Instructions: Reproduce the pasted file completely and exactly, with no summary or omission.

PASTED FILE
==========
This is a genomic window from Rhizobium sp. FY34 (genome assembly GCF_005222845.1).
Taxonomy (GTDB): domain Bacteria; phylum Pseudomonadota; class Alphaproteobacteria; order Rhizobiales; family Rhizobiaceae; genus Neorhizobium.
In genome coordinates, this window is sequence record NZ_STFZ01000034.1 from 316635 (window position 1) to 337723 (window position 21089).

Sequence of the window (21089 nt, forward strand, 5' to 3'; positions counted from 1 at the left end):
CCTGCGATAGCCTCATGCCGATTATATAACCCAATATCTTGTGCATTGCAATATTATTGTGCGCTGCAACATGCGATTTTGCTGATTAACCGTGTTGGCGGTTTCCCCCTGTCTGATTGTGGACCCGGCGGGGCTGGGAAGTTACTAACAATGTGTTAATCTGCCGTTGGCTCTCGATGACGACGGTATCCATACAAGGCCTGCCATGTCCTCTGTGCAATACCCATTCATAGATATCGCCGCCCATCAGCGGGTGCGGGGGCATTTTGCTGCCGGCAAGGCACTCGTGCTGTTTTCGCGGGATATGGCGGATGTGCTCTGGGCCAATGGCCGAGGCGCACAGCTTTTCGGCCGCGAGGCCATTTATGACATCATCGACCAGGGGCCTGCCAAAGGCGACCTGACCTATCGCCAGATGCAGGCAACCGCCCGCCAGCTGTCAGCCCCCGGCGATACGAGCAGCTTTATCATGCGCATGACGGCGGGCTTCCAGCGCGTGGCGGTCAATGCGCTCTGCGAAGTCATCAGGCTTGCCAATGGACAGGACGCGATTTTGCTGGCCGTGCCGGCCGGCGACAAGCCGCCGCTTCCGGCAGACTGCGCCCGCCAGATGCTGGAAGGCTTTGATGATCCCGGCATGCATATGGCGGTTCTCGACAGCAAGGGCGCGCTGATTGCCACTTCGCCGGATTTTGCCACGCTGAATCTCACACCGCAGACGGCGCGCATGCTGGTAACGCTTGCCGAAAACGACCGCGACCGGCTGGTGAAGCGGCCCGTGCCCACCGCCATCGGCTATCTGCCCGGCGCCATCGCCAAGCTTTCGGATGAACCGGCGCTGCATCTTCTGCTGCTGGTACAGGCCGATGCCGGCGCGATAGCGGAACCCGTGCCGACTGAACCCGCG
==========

This is a genomic window from Rhizobium sp. FY34 (genome assembly GCF_005222845.1).
Taxonomy (GTDB): domain Bacteria; phylum Pseudomonadota; class Alphaproteobacteria; order Rhizobiales; family Rhizobiaceae; genus Neorhizobium.
In genome coordinates, this window is sequence record NZ_STFZ01000034.1 from 316635 (window position 1) to 337723 (window position 21089).

Sequence of the window (21089 nt, forward strand, 5' to 3'; positions counted from 1 at the left end):
CCTGCGATAGCCTCATGCCGATTATATAACCCAATATCTTGTGCATTGCAATATTATTGTGCGCTGCAACATGCGATTTTGCTGATTAACCGTGTTGGCGGTTTCCCCCTGTCTGATTGTGGACCCGGCGGGGCTGGGAAGTTACTAACAATGTGTTAATCTGCCGTTGGCTCTCGATGACGACGGTATCCATACAAGGCCTGCCATGTCCTCTGTGCAATACCCATTCATAGATATCGCCGCCCATCAGCGGGTGCGGGGGCATTTTGCTGCCGGCAAGGCACTCGTGCTGTTTTCGCGGGATATGGCGGATGTGCTCTGGGCCAATGGCCGAGGCGCACAGCTTTTCGGCCGCGAGGCCATTTATGACATCATCGACCAGGGGCCTGCCAAAGGCGACCTGACCTATCGCCAGATGCAGGCAACCGCCCGCCAGCTGTCAGCCCCCGGCGATACGAGCAGCTTTATCATGCGCATGACGGCGGGCTTCCAGCGCGTGGCGGTCAATGCGCTCTGCGAAGTCATCAGGCTTGCCAATGGACAGGACGCGATTTTGCTGGCCGTGCCGGCCGGCGACAAGCCGCCGCTTCCGGCAGACTGCGCCCGCCAGATGCTGGAAGGCTTTGATGATCCCGGCATGCATATGGCGGTTCTCGACAGCAAGGGCGCGCTGATTGCCACTTCGCCGGATTTTGCCACGCTGAATCTCACACCGCAGACGGCGCGCATGCTGGTAACGCTTGCCGAAAACGACCGCGACCGGCTGGTGAAGCGGCCCGTGCCCACCGCCATCGGCTATCTGCCCGGCGCCATCGCCAAGCTTTCGGATGAACCGGCGCTGCATCTTCTGCTGCTGGTACAGGCCGATGCCGGCGCGATAGCGGAACCCGTGCCGACTGAACCCGCG